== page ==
Weather vane Teacher Resources

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Third graders measure wind direction. For this weather lesson, 3rd graders build a weather vane from a straw, skewer, spool, and flag. Students measure wind direction using their weather vane.
Students construct a weather vane using their knowledge of some geometric shapes. In this weather lesson, students work in pairs to create a weather vane in order to measure wind direction. Students follow precise directions to ensure that the construction of their weather vane is correct. 
Students study wind and how it affects weather. They perform experiments to show how wind moves things, and they make a weather vane to determine wind direction.
Learners identify the wind direction. In this weather lesson, students use a weather vane to find the wind direction. Learners complete a worksheet.
Students conduct an experiment to show that air is all around us and that wind is the movement of air. They construct a weather vane to determine which direction the wind is blowing.
Students identify the three ingredients of weather.. They create weather vanes, thermometers, and rain gauges.
Students complete activities to study wind direction. In this wind study lesson, students take wind measurements on a regular basis using weather vanes and nephoscopes. Students chart their observations.
Students fly plastic kites in order to study wind. They decide on the wind direction by observing the leaves on the trees or by looking at a weather vane. They work in pairs to fly the kite using the proper wind direction in order to catch the wind before completing a worksheet.
Students observe weather vanes and explore their purpose and history and create a miniature weather vane from cardboard or wood.
Students create replicas of Folk Art Weather Vanes using farm animal outlines, cardboard or wood, paints, and staining techniques. Emphasis is placed on the appreciation of folk art, the history of the weather vane, and creativity.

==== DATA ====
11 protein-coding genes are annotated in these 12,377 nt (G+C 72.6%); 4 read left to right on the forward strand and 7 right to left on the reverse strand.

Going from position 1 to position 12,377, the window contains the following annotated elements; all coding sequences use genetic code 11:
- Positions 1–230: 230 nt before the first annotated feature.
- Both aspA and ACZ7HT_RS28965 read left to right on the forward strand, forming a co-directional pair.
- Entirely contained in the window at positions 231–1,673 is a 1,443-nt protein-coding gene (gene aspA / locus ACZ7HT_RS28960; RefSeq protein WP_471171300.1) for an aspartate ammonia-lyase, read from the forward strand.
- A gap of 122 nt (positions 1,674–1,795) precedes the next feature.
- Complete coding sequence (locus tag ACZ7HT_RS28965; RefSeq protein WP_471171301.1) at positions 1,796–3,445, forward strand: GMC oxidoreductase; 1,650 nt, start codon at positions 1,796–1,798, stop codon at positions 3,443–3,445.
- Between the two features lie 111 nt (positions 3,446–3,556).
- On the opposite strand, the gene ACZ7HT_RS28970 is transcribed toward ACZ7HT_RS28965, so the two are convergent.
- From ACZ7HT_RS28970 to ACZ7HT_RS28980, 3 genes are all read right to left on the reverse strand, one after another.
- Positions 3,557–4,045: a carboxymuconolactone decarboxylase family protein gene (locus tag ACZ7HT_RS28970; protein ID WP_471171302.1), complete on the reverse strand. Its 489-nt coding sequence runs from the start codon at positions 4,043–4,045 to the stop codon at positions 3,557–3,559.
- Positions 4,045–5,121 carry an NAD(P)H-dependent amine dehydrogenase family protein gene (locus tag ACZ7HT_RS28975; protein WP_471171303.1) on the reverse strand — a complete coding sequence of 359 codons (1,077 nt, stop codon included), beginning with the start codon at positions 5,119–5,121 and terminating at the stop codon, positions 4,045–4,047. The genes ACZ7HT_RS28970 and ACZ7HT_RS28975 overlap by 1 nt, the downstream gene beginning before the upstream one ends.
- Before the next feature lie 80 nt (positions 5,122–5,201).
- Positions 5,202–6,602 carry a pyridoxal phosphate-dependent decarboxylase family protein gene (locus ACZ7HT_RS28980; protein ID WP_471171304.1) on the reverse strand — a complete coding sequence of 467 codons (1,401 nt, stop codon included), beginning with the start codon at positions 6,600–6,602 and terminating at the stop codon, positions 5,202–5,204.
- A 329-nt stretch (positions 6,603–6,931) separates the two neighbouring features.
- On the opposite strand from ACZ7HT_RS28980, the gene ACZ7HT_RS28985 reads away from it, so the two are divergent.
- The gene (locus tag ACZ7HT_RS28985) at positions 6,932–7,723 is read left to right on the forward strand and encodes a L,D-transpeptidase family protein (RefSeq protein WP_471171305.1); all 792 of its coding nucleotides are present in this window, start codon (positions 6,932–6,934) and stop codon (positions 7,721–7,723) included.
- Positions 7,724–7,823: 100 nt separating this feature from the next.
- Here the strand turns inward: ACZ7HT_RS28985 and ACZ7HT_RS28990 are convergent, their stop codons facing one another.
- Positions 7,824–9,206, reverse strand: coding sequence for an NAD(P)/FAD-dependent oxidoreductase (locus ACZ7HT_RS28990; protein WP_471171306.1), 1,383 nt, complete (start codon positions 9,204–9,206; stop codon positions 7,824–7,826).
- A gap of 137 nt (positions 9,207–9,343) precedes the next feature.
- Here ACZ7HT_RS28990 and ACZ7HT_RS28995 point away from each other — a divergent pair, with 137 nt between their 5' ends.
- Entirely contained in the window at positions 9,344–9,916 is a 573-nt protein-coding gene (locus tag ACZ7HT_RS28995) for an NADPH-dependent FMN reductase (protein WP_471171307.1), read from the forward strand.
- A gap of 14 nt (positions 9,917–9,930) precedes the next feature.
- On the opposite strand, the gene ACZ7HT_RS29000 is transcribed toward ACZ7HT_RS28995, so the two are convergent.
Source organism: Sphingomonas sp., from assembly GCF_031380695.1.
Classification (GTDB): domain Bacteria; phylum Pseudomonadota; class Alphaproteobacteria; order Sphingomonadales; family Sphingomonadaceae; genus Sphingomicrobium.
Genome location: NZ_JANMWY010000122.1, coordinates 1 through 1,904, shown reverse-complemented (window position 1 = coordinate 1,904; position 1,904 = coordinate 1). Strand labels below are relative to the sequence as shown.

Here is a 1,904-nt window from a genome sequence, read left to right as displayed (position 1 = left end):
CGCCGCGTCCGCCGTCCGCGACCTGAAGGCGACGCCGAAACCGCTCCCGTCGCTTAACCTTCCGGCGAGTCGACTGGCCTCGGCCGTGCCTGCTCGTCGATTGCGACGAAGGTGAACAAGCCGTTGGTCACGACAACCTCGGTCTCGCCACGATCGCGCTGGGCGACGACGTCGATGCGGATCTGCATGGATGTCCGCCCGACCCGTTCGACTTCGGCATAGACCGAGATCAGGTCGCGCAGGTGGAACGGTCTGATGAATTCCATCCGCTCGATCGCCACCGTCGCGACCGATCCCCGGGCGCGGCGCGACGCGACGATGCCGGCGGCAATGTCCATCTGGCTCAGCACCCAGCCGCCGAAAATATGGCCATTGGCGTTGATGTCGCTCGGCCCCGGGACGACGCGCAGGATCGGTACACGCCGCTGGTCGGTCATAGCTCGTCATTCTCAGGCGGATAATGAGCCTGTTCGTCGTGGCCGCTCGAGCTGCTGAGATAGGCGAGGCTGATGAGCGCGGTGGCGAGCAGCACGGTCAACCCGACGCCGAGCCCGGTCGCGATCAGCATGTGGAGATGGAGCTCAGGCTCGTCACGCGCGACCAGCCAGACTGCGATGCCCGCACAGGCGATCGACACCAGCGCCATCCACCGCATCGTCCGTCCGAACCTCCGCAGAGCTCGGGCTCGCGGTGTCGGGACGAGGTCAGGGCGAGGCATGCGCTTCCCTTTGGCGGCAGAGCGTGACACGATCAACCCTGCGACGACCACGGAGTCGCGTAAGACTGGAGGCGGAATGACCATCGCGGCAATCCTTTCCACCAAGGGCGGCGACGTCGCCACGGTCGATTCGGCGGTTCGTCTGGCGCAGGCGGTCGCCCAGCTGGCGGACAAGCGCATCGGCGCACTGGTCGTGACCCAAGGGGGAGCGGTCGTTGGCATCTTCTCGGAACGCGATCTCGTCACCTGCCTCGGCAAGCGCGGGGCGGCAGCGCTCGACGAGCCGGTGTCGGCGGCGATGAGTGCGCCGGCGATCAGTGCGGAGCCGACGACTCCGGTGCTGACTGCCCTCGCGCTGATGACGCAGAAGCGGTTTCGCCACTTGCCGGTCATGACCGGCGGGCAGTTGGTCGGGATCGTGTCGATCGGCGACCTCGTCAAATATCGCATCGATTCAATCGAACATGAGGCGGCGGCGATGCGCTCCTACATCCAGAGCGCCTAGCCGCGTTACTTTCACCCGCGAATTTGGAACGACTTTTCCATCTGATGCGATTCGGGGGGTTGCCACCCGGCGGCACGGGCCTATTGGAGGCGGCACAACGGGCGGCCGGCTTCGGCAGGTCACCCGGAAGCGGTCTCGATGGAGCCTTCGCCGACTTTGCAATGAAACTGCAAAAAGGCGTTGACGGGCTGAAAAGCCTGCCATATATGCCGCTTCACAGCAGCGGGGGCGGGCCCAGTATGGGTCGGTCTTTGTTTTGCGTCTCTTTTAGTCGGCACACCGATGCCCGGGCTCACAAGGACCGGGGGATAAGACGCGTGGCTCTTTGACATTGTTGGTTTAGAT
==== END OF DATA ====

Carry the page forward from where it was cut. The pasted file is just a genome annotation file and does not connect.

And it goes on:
Students design and build a weather vane. They analyze all the parts needed and assemble them together for the project. Students work in a team to complete this assignment. This project should be performed under adult supervision.
Introduce the idea of wind power. Have your class make a simple weather vane with a plastic straw, tape, a pencil, and other items found in your class. This film could be used to explore wind power and alternative energy sources.
Fourth graders study the basic meteorological instruments (thermometer, barometer, weather vane, anemometer, and rain gauge). They explore how they are used, data that can be collected from them, and why records of the data are kept.
Students examine the different types of wind patterns. Using common materials, they construct weather vanes to measure and record wind direction over a two-week period. After analyzing the data, they draw conclusions about the prvailing winds in their region.
Students discover how wind is created on earth: changes in temperatures and air pressure. They list good and bad effects of the wind and make a weather vane and practice using it for 2 weeks.
Students determine what an anemometer is and how it measures wind speed. They decide on a place to put a wind turbine by using an anemometer. They examine the role that engineers play when using wind speed to determine a place for wind turbines.
Students conduct an experiment. In this wind measurement lesson, students learn about instruments that measure the wind and then make a weather vane. Students record wind speed over a few days.
Fourth graders predict the weather for their area using simple weather instruments. They take readings for a month during a season and graph their results. Students describe weather patterns based on their data and predict future weather patterns.
In this science learning exercise, 3rd graders answer multiple choice questions about measurement, plants, water, fossils, and more. Students complete 25 questions.
Students construct a wind vane while learning the functionality of its parts and the effects that wind has on the weather. They study the four directions and indicate them by looking at their wind vanes.

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